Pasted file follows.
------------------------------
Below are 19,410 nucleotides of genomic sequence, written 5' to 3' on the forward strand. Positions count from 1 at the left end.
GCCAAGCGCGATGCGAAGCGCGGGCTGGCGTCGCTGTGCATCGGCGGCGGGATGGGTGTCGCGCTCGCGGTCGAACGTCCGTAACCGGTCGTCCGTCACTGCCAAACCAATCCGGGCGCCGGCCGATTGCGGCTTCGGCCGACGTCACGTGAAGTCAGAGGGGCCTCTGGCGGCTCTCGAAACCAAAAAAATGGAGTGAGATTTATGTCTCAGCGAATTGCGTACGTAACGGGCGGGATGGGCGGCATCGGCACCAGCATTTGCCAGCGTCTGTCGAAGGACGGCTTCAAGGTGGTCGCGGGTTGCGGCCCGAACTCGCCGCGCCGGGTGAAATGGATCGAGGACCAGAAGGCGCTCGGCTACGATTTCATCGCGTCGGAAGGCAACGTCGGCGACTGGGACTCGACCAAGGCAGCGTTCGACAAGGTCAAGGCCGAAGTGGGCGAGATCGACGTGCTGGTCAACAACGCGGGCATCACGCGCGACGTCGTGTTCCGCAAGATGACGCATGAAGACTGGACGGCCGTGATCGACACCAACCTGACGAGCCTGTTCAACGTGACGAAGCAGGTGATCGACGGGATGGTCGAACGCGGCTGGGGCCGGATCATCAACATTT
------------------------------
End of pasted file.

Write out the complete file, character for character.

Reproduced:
Below are 19,410 nucleotides of genomic sequence, written 5' to 3' on the forward strand. Positions count from 1 at the left end.
GCCAAGCGCGATGCGAAGCGCGGGCTGGCGTCGCTGTGCATCGGCGGCGGGATGGGTGTCGCGCTCGCGGTCGAACGTCCGTAACCGGTCGTCCGTCACTGCCAAACCAATCCGGGCGCCGGCCGATTGCGGCTTCGGCCGACGTCACGTGAAGTCAGAGGGGCCTCTGGCGGCTCTCGAAACCAAAAAAATGGAGTGAGATTTATGTCTCAGCGAATTGCGTACGTAACGGGCGGGATGGGCGGCATCGGCACCAGCATTTGCCAGCGTCTGTCGAAGGACGGCTTCAAGGTGGTCGCGGGTTGCGGCCCGAACTCGCCGCGCCGGGTGAAATGGATCGAGGACCAGAAGGCGCTCGGCTACGATTTCATCGCGTCGGAAGGCAACGTCGGCGACTGGGACTCGACCAAGGCAGCGTTCGACAAGGTCAAGGCCGAAGTGGGCGAGATCGACGTGCTGGTCAACAACGCGGGCATCACGCGCGACGTCGTGTTCCGCAAGATGACGCATGAAGACTGGACGGCCGTGATCGACACCAACCTGACGAGCCTGTTCAACGTGACGAAGCAGGTGATCGACGGGATGGTCGAACGCGGCTGGGGCCGGATCATCAACATTT